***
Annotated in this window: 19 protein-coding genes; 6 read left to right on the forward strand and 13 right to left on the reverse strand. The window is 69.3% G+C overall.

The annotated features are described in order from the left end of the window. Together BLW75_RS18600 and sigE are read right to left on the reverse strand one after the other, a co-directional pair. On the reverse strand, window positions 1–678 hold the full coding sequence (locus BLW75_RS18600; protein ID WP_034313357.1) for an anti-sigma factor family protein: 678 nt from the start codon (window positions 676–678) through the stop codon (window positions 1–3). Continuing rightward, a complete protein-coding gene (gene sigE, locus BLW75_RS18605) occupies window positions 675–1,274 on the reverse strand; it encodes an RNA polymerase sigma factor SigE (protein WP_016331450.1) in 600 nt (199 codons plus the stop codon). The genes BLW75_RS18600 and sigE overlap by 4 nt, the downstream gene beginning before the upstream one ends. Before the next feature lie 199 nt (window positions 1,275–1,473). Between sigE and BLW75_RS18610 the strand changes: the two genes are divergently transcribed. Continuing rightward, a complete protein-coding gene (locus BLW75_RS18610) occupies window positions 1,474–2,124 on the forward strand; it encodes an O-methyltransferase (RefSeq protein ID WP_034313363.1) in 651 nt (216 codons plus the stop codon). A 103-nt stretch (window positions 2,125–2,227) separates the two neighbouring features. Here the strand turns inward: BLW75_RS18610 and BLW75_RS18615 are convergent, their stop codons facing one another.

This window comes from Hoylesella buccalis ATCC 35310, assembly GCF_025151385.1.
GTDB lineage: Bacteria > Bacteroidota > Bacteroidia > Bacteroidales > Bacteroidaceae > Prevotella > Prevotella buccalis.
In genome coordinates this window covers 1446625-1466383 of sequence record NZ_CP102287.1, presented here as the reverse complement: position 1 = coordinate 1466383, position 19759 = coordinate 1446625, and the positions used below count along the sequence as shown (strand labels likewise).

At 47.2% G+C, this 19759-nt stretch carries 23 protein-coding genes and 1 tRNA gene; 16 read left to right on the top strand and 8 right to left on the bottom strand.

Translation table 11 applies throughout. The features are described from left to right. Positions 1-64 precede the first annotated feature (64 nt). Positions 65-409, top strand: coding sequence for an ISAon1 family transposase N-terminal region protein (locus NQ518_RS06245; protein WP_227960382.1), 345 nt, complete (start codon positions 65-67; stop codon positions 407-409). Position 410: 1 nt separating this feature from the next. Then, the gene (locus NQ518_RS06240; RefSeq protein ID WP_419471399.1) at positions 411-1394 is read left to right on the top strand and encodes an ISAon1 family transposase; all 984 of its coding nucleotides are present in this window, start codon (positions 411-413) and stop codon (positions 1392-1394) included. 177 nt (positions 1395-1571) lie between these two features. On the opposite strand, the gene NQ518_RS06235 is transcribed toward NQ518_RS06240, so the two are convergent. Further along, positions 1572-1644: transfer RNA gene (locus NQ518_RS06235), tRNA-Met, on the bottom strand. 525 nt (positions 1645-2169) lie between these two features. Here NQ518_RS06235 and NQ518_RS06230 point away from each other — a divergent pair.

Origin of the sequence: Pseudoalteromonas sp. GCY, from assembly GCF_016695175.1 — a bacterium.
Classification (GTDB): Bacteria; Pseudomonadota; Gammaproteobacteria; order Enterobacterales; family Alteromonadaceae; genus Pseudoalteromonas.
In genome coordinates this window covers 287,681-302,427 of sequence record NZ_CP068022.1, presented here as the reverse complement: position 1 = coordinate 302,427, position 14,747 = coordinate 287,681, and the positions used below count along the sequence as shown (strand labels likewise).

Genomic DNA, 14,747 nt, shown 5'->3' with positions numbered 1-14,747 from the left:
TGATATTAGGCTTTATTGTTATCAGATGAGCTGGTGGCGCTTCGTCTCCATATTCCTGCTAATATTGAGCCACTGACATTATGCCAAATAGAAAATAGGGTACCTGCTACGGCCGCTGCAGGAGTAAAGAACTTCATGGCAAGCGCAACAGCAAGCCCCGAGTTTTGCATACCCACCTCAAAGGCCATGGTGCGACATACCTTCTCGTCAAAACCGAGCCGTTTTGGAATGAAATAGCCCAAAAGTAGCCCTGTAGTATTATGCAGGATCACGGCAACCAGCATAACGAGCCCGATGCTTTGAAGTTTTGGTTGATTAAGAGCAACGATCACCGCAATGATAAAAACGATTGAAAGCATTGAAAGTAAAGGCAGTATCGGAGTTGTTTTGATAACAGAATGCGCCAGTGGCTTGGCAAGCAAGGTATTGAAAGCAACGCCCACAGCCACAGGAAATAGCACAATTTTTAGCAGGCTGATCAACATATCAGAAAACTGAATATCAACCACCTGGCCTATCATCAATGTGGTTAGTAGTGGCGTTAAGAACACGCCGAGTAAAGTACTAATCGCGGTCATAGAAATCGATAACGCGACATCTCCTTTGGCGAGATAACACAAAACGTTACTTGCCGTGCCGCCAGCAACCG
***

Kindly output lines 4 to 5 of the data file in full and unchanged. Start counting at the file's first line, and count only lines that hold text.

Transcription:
GTDB lineage: Bacteria > Bacteroidota > Bacteroidia > Bacteroidales > Bacteroidaceae > Prevotella > Prevotella buccalis.
In genome coordinates this window covers 1446625-1466383 of sequence record NZ_CP102287.1, presented here as the reverse complement: position 1 = coordinate 1466383, position 19759 = coordinate 1446625, and the positions used below count along the sequence as shown (strand labels likewise).